If the shorter fighter is not willing to hold their ground and is constantly on the back foot, you can move forward and start being the aggressor. the way to do this is to start throwing 1-2’s at your opponent from your optimal range, if you can find openings with these shots then happy days, you can start including uppercuts and if these are landing, the fight should be over pretty soon.


Once The Shorter Guy Is Backing Up

If the shorter fighter is backing up but you can’t land your straight punches and uppercuts, what you want to do is get your opponent into the corners or against the ropes. When they are in a defensive position and they are not able to throw back, you can start including a couple of left hooks to open their guard and make space for your right hands and uppercuts.

If adding the left hook doesn’t work to open up the defense of your opponent yet they still aren’t throwing back, we want to start throwing the left hook to the body, this should case them to drop their right hand and leave space for the left hook. Once you get the left hook landing, follow it up with the right uppercut and this should do the trick. It will be very hard for the opponent against the rope to block all your left hooks and right uppercuts especially if you are adding in the body shots.


How A Shorter Fighter Will Try To Beat A Taller Fighter

Shorter fighters also have a number of tricks up their sleeve to catch out taller fighters, put them under pressure and land their heavier hands with punches and movements that are designed to close the distance and make the taller fighter uncomfortable.

Mike Tyson is the perfect example of the shorter fighter who dominated heavyweight boxing before unfortunate circumstances in and out of the ring brought his career to an underwhelming climax. Let’s look at how shorter boxers can win using Mike as our example


Shorter Fighters Need To Dictate The Tempo

As a shorter fighter you usually need to make a fast start. You want to create a sense of urgency and get the taller fighter uncomfortable from the get go. If you can land a big shot early, get the taller guy into the corner and land some body shots, you can goad them into making more mistakes and hopefully getting the knockout.

While most fighters are of a similar height, we need to remember that boxers are matched by weight and not height for a reason.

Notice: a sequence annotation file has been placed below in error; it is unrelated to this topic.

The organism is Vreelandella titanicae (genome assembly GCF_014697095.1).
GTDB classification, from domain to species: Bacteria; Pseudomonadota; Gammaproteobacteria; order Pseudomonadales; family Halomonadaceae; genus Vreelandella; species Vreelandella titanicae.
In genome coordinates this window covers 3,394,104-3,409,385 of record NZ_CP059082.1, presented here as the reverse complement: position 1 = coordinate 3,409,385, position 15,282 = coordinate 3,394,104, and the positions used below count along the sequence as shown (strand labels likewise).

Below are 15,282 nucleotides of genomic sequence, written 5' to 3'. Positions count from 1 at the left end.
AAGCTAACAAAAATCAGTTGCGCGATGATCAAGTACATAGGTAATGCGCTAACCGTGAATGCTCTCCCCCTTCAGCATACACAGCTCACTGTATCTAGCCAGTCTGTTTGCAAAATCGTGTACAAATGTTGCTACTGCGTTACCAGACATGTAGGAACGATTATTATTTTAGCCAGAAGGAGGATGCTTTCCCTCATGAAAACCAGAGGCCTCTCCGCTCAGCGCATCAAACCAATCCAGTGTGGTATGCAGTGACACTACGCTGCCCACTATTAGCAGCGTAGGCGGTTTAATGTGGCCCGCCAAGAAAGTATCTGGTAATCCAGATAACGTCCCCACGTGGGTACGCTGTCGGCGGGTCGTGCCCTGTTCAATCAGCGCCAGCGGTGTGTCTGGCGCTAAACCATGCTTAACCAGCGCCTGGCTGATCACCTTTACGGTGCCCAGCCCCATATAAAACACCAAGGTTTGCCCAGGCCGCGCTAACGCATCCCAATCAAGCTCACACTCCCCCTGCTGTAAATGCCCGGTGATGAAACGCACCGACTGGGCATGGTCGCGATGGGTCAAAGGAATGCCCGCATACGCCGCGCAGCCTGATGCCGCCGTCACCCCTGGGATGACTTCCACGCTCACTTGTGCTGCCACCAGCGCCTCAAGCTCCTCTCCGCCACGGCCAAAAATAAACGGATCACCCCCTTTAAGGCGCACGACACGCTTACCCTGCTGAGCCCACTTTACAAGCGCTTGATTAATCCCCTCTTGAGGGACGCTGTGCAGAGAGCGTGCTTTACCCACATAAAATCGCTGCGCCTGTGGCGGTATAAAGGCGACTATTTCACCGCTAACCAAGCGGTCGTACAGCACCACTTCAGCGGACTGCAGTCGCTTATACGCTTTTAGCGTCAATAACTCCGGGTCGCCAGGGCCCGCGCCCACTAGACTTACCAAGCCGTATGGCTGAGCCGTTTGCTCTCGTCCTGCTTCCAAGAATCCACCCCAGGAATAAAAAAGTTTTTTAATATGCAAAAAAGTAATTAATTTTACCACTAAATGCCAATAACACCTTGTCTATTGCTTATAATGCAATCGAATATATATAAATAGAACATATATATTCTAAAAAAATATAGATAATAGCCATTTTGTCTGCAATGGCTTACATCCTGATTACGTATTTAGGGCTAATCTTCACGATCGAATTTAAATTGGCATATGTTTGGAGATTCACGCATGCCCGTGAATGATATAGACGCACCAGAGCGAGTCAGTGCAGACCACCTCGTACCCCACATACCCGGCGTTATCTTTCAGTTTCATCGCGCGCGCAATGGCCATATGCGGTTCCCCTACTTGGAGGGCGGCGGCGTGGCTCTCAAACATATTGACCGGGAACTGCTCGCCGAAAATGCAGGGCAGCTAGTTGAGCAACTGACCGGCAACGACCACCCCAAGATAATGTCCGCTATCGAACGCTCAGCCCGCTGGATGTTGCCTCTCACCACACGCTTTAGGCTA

Don’t Hook With A Hooker

What a shorter boxer will love is if you come out at the start of sparring or a fight and just start exchanging shots, throwing all sorts of wide swinging hooks and arm punches, making it a dust up and a shoot out.

The shorter arms of the shorter fighter are much more suited to hooks and that is simple because the arm isn’t as long and it can close the distance in a hook from closer in and much tighter. That’s why the tall guy who doesn’t know how to use his reach in say a street fight doesn’t have an advantage.

Also remember that shorter fighter will have heavier hands in a hook and they can easily knock taller guys out with a clean punch.


Fighting A Taller Guy With Chris Algieri


You Can’t Hit What You Can’t See

Boxing is like a game of chess where taller fighters will want to box their way to victory on the outside and shorter fighters will hope to turn it into a brawl where they can land their vicious hooks.

Another weapon that is often used by shorter fighters and especially Tyson is bobbing, weaving, staying low and exploding from the waist with big hooks once you can find the range.

By using a lot of head movement and staying low, it will make it hard for the taller guys straight punches to land. if you can catch a tall guy missing with a jab (orthodox) it will leave his chin exposed for your left hook if you are also orthodox.

As a short fighter we want to stay low and close the distance as much as possible, creating panic in the taller fighter and hopefully getting the knockout.


Going To The Body

Haye V Valuev

Taller fighters have longer bodies and the body maybe a better option for you to start the fight if you can see the taller guy is going to be trying to box cleverly on the backfoot.

While your heads will be the same size, there will be a much bigger target on the body for you to land your hooks. As you will be staying low, your hands will find it easier to go to the body also and this can cause the taller fighter to drop his hands to protect the body and you can then go upstairs with the left hook.

Jabbing to the body can also be a great option for shorter fighters. Again, they will be low, there is more target on the body, it will be harder for the taller guy to block the shots and you are hoping it will make them uncomfortable and maybe even panic. Jabbing to the body will also set up another secret weapon in the shorter mans arsenal, the overhand right.